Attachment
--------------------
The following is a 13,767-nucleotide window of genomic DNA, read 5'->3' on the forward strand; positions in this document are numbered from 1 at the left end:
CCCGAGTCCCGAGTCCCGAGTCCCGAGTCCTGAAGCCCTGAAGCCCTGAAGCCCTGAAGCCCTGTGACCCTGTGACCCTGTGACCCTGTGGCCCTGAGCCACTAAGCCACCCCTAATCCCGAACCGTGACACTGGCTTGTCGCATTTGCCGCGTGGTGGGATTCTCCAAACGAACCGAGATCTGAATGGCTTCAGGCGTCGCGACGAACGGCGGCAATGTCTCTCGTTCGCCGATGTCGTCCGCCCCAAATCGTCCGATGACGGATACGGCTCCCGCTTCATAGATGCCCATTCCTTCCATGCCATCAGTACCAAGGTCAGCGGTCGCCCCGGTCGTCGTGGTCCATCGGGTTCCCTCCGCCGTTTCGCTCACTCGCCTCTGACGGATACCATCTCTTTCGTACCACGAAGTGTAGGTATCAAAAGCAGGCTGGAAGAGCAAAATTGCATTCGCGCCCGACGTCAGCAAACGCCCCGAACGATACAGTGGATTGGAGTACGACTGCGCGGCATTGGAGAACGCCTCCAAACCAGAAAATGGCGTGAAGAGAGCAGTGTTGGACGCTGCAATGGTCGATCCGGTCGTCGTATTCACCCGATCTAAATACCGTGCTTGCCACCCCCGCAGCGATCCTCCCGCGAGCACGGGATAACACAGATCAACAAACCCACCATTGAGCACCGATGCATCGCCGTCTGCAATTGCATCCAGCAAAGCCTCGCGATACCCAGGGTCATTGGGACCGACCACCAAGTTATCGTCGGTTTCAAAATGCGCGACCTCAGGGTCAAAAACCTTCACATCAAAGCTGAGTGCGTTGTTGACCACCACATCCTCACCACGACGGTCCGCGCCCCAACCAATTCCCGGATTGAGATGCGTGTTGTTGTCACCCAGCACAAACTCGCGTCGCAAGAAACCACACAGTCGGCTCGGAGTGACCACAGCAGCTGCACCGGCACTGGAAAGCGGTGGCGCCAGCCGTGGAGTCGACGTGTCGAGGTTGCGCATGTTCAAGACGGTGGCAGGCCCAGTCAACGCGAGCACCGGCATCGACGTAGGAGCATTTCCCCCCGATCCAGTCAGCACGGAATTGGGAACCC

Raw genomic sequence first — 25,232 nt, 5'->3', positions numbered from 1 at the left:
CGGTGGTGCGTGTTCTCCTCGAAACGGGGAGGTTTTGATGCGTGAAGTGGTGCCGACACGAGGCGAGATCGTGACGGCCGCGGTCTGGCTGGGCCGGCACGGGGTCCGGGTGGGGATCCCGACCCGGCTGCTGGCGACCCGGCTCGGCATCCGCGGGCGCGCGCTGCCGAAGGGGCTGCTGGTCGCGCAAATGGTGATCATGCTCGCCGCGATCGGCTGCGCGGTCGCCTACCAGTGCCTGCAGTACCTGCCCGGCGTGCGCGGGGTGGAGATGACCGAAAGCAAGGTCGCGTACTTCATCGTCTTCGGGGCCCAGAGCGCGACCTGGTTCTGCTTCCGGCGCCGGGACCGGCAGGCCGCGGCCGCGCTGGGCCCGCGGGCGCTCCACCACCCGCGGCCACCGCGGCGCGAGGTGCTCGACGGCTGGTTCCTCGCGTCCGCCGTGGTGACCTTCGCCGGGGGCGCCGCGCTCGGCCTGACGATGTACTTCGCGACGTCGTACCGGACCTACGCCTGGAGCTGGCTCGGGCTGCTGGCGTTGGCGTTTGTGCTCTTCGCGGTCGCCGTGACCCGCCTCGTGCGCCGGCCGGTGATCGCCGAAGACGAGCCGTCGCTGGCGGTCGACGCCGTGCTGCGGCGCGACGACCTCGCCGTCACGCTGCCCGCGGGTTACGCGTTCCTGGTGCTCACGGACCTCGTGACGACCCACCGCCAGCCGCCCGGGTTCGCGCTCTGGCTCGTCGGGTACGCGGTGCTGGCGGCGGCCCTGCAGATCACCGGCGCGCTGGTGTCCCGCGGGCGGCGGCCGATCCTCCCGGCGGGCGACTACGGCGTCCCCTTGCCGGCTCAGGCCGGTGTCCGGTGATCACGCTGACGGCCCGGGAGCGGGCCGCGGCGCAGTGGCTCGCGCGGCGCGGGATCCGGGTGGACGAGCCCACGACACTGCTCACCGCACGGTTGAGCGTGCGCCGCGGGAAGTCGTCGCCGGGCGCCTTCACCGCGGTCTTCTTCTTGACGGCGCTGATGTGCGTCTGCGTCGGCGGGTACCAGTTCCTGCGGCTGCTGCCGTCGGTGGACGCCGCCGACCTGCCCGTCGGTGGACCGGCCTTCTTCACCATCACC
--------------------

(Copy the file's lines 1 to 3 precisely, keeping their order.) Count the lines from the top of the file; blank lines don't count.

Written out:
The following is a 13,767-nucleotide window of genomic DNA, read 5'->3' on the forward strand; positions in this document are numbered from 1 at the left end:
CCCGAGTCCCGAGTCCCGAGTCCCGAGTCCTGAAGCCCTGAAGCCCTGAAGCCCTGAAGCCCTGTGACCCTGTGACCCTGTGACCCTGTGGCCCTGAGCCACTAAGCCACCCCTAATCCCGAACCGTGACACTGGCTTGTCGCATTTGCCGCGTGGTGGGATTCTCCAAACGAACCGAGATCTGAATGGCTTCAGGCGTCGCGACGAACGGCGGCAATGTCTCTCGTTCGCCGATGTCGTCCGCCCCAAATCGTCCGATGACGGATACGGCTCCCGCTTCATAGATGCCCATTCCTTCCATGCCATCAGTACCAAGGTCAGCGGTCGCCCCGGTCGTCGTGGTCCATCGGGTTCCCTCCGCCGTTTCGCTCACTCGCCTCTGACGGATACCATCTCTTTCGTACCACGAAGTGTAGGTATCAAAAGCAGGCTGGAAGAGCAAAATTGCATTCGCGCCCGACGTCAGCAAACGCCCCGAACGATACAGTGGATTGGAGTACGACTGCGCGGCATTGGAGAACGCCTCCAAACCAGAAAATGGCGTGAAGAGAGCAGTGTTGGACGCTGCAATGGTCGATCCGGTCGTCGTATTCACCCGATCTAAATACCGTGCTTGCCACCCCCGCAGCGATCCTCCCGCGAGCACGGGATAACACAGATCAACAAACCCACCATTGAGCACCGATGCATCGCCGTCTGCAATTGCATCCAGCAAAGCCTCGCGATACCCAGGGTCATTGGGACCGACCACCAAGTTATCGTCGGTTTCAAAATGCGCGACCTCAGGGTCAAAAACCTTCACATCAAAGCTGAGTGCGTTGTTGACCACCACATCCTCACCACGACGGTCCGCGCCCCAACCAATTCCCGGATTGAGATGCGTGTTGTTGTCACCCAGCACAAACTCGCGTCGCAAGAAACCACACAGTCGGCTCGGAGTGACCACAGCAGCTGCACCGGCACTGGAAAGCGGTGGCGCCAGCCGTGGAGTCGACGTGTCGAGGTTGCGCATGTTCAAGACGGTGGCAGGCCCAGTCAACGCGAGCACCGGCATCGACGTAGGAGCATTTCCCCCCGATCCAGTCAGCACGGAATTGGGAACCC

Raw genomic sequence first — 25,232 nt, 5'->3', positions numbered from 1 at the left: